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Krishna

Janamashtami:
celebrating the Birth of Krishna

Janamashtami, an Indian festival marking the birth of Krishna, will be celebrated on Thursday 25th August 2016 on the eighth day of the dark fortnight, as well as in Indian communities throughout the world. This festival marks the anniversary of the birth of the Hindu Saviour, Lord Sri Krishna, one of the main spiritual founts of the Hindu religion. Akash Bisht, a contributor to our sister site Truth Star, briefly discusses the festival for us on AstroScope Me.

Hindus believe Krishna to be the eighth "avatar", or reincarnation of Lord Vishnu, the divine maintainer of the Universe. Vishnu, perhaps the most prominent divinity in the Hindu pantheon, is believed to have revealed the Bhagavad Gita – the source of the guiding principles for every Hindu. Krishna's birthday is celebrated all over India, but the temples of the twin cities of Mathura (where Krishna was born) and Vrindavan are a particular focus.

Lord Krishna is the symbol of devotional love. Lovers down the ages are signified by the divine love of Radha and Krishna. Raslila, a special kind of dance drama is performed illustrating incidents from the life of Krishna, particularly his love for Radha.

Krishna
Colourful Festivities on the Day of Love

But Janamashtami is not just a day for lovers. Mathura, 145 km from Delhi, celebrates Janamashtami with great enthusiasm. The main celebrations are performed at the Dwarkadhish temple and the Ghatas (bathing places) during the entire month of Shravan. The ghatas are a unique feature of the month long celebrations. The festivities are very colourful. The twin cities of Mathura-Vrindavan take on a festive look and a spirit of devotion is evident.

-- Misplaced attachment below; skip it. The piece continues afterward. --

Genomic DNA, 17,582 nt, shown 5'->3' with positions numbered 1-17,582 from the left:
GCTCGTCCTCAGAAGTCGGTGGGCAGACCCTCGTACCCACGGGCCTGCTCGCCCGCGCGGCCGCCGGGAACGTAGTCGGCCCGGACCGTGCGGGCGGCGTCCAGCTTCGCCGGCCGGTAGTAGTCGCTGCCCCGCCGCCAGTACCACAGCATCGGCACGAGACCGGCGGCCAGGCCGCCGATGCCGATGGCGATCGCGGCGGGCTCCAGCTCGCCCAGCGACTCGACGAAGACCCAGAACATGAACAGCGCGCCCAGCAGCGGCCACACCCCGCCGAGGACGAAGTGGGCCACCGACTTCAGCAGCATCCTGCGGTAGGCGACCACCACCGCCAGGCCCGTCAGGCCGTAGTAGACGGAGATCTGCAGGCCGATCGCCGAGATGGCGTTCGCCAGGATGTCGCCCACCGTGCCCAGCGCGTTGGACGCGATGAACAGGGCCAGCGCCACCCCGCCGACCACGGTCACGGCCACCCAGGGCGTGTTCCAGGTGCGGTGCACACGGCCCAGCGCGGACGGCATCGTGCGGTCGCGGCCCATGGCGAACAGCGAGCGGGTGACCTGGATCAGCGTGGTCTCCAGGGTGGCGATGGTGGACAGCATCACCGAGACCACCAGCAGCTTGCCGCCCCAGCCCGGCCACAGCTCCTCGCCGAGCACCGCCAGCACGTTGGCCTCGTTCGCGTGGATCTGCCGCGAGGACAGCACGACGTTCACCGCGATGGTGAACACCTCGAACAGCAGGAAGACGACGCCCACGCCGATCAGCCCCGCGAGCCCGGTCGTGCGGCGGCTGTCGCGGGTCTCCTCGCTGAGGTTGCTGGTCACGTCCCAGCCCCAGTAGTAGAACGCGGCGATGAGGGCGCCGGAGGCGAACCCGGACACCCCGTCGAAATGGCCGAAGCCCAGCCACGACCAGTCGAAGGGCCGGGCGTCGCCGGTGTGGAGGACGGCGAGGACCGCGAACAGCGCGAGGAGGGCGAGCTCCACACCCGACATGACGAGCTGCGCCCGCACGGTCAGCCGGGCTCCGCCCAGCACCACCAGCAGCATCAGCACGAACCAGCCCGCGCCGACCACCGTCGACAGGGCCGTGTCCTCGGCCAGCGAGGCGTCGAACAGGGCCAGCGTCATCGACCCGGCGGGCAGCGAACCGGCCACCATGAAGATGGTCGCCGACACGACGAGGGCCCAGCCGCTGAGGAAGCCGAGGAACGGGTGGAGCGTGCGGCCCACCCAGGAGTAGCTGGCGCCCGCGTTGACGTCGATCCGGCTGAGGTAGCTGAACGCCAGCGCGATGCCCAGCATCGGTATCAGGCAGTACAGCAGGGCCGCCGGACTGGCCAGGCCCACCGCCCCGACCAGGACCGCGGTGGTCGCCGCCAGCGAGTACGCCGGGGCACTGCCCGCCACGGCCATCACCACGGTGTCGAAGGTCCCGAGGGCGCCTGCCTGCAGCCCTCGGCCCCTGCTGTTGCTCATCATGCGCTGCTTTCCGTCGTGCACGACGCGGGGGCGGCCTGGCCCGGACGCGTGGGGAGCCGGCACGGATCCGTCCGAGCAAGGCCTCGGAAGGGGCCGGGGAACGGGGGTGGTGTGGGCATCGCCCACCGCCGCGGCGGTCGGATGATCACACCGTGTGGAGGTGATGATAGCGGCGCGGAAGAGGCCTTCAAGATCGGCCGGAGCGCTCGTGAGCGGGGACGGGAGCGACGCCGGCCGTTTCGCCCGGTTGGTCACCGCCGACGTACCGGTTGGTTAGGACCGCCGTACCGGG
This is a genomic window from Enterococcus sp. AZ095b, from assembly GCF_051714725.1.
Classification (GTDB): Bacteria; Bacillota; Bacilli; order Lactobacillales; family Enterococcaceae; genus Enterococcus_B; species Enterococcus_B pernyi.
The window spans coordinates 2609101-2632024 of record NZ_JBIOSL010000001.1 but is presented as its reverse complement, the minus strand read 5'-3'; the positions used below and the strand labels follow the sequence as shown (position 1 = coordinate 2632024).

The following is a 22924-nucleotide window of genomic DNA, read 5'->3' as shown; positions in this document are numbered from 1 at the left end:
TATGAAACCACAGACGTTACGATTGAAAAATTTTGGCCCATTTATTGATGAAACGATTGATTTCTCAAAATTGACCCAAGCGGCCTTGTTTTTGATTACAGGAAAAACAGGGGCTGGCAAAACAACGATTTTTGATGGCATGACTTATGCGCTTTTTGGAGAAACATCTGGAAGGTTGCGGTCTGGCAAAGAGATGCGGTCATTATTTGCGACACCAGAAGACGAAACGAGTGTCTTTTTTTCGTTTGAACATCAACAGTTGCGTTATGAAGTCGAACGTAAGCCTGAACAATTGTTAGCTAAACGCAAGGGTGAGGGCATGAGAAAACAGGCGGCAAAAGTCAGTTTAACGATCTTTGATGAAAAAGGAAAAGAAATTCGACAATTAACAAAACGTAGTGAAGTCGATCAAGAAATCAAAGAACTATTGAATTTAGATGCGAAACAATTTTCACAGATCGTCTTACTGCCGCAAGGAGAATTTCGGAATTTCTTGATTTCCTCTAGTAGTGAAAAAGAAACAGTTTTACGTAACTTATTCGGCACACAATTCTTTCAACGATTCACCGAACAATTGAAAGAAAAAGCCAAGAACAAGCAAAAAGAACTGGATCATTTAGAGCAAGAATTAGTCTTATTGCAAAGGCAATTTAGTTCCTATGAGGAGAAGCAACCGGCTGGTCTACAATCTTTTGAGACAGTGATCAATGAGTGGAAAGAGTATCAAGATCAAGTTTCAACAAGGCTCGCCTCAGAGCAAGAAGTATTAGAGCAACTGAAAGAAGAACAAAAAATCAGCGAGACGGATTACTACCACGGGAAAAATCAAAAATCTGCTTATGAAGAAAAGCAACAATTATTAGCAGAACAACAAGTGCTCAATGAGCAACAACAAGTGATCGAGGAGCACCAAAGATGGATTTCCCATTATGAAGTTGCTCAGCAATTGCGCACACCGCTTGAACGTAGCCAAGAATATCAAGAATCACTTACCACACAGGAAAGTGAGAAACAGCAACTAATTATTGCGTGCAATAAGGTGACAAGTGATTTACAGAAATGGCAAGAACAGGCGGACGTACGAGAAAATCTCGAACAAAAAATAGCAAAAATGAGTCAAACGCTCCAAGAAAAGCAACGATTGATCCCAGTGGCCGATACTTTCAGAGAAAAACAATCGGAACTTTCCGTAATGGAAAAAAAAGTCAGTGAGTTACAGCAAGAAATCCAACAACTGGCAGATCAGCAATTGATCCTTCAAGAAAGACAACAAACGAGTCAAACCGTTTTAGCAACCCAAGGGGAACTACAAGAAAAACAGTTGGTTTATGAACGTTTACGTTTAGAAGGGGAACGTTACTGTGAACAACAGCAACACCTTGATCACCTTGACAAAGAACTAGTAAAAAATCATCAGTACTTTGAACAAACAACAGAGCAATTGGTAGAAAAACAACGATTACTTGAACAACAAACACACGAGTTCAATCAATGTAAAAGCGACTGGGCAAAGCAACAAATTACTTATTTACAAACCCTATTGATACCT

Krishna played on the banks of the Yamuna River during his childhood, often indulging in pranks with his friends and with the gopis (cowgirls). There are some 400 temples dedicated to Sri Krishna in this sacred city; major festivities are held at the Banke Bihari, Rangaji, Sri Krishna Balram temple and Gopinath temple.

Over a 48 hour period, the faithful forego sleep and sing bhajans, traditional Hindu songs. Krishna was born at midnight, so it is at this time that the true festivities commence. Some choose to fast for the first day of Janamashtami, eating only after the midnight celebrations. Food prepared from milk and curds was favoured by Krishna, so this is what people will eat.

Devotional songs and dances mark the celebration of this festive occasion all over Northern India. Plays are also featured, re-enacting scenes from Krishna's early life. In the temples, images of Krishna are bathed at midnight and placed in cradles, while the shankh (conch shell) is played and bells are rung. Holy mantras are also chanted to venerate Krishna.

The festivity is one of the main holidays in India, and is widely celebrated, especially in the north of the country.

To read more on Janamashtami, please click here.

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This page was last modified on Sunday, 27 December 2015